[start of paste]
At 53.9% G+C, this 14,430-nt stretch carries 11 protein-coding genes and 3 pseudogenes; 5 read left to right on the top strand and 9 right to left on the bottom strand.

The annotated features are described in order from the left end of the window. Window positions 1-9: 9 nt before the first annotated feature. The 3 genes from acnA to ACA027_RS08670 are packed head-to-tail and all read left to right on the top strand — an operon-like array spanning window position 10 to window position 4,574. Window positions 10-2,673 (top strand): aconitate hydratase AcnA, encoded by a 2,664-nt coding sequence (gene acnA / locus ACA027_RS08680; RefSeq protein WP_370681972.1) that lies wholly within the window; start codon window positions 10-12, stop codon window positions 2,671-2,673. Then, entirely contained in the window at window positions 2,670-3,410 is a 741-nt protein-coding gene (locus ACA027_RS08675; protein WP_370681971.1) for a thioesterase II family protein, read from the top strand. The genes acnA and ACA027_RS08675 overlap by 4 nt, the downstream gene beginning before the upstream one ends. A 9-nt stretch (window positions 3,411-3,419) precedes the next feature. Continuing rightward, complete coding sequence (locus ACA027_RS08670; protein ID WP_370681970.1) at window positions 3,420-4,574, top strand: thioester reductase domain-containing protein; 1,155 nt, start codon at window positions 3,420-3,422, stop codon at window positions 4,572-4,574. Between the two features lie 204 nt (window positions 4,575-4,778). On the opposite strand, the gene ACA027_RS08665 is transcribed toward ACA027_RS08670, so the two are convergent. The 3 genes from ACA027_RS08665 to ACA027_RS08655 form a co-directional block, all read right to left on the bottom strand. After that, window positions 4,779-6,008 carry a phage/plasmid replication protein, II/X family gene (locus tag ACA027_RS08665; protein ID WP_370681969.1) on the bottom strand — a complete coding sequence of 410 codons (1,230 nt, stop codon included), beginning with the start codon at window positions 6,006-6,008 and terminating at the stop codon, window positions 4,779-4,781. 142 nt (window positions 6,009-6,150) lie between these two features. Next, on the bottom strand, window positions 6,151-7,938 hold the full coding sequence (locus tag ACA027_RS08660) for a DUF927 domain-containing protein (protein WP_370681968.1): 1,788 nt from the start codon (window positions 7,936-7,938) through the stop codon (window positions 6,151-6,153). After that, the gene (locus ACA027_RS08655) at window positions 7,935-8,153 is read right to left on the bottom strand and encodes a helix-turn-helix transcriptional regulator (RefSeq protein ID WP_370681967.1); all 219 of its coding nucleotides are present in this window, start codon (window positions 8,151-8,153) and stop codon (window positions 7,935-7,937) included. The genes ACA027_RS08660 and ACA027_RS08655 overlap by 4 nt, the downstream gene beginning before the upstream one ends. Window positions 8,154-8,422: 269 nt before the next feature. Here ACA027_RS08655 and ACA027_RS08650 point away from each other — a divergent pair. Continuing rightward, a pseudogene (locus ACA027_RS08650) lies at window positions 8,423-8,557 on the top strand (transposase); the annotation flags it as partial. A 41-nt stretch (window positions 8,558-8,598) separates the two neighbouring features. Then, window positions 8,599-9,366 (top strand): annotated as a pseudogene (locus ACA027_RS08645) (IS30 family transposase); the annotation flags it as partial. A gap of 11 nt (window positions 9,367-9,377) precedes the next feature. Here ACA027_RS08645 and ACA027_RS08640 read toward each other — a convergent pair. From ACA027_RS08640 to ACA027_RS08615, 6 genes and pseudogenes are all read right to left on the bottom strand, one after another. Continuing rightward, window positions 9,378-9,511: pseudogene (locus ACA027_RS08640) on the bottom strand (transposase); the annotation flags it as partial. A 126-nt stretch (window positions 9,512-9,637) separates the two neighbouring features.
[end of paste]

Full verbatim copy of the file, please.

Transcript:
At 53.9% G+C, this 14,430-nt stretch carries 11 protein-coding genes and 3 pseudogenes; 5 read left to right on the top strand and 9 right to left on the bottom strand.

The annotated features are described in order from the left end of the window. Window positions 1-9: 9 nt before the first annotated feature. The 3 genes from acnA to ACA027_RS08670 are packed head-to-tail and all read left to right on the top strand — an operon-like array spanning window position 10 to window position 4,574. Window positions 10-2,673 (top strand): aconitate hydratase AcnA, encoded by a 2,664-nt coding sequence (gene acnA / locus ACA027_RS08680; RefSeq protein WP_370681972.1) that lies wholly within the window; start codon window positions 10-12, stop codon window positions 2,671-2,673. Then, entirely contained in the window at window positions 2,670-3,410 is a 741-nt protein-coding gene (locus ACA027_RS08675; protein WP_370681971.1) for a thioesterase II family protein, read from the top strand. The genes acnA and ACA027_RS08675 overlap by 4 nt, the downstream gene beginning before the upstream one ends. A 9-nt stretch (window positions 3,411-3,419) precedes the next feature. Continuing rightward, complete coding sequence (locus ACA027_RS08670; protein ID WP_370681970.1) at window positions 3,420-4,574, top strand: thioester reductase domain-containing protein; 1,155 nt, start codon at window positions 3,420-3,422, stop codon at window positions 4,572-4,574. Between the two features lie 204 nt (window positions 4,575-4,778). On the opposite strand, the gene ACA027_RS08665 is transcribed toward ACA027_RS08670, so the two are convergent. The 3 genes from ACA027_RS08665 to ACA027_RS08655 form a co-directional block, all read right to left on the bottom strand. After that, window positions 4,779-6,008 carry a phage/plasmid replication protein, II/X family gene (locus tag ACA027_RS08665; protein ID WP_370681969.1) on the bottom strand — a complete coding sequence of 410 codons (1,230 nt, stop codon included), beginning with the start codon at window positions 6,006-6,008 and terminating at the stop codon, window positions 4,779-4,781. 142 nt (window positions 6,009-6,150) lie between these two features. Next, on the bottom strand, window positions 6,151-7,938 hold the full coding sequence (locus tag ACA027_RS08660) for a DUF927 domain-containing protein (protein WP_370681968.1): 1,788 nt from the start codon (window positions 7,936-7,938) through the stop codon (window positions 6,151-6,153). After that, the gene (locus ACA027_RS08655) at window positions 7,935-8,153 is read right to left on the bottom strand and encodes a helix-turn-helix transcriptional regulator (RefSeq protein ID WP_370681967.1); all 219 of its coding nucleotides are present in this window, start codon (window positions 8,151-8,153) and stop codon (window positions 7,935-7,937) included. The genes ACA027_RS08660 and ACA027_RS08655 overlap by 4 nt, the downstream gene beginning before the upstream one ends. Window positions 8,154-8,422: 269 nt before the next feature. Here ACA027_RS08655 and ACA027_RS08650 point away from each other — a divergent pair. Continuing rightward, a pseudogene (locus ACA027_RS08650) lies at window positions 8,423-8,557 on the top strand (transposase); the annotation flags it as partial. A 41-nt stretch (window positions 8,558-8,598) separates the two neighbouring features. Then, window positions 8,599-9,366 (top strand): annotated as a pseudogene (locus ACA027_RS08645) (IS30 family transposase); the annotation flags it as partial. A gap of 11 nt (window positions 9,367-9,377) precedes the next feature. Here ACA027_RS08645 and ACA027_RS08640 read toward each other — a convergent pair. From ACA027_RS08640 to ACA027_RS08615, 6 genes and pseudogenes are all read right to left on the bottom strand, one after another. Continuing rightward, window positions 9,378-9,511: pseudogene (locus ACA027_RS08640) on the bottom strand (transposase); the annotation flags it as partial. A 126-nt stretch (window positions 9,512-9,637) separates the two neighbouring features.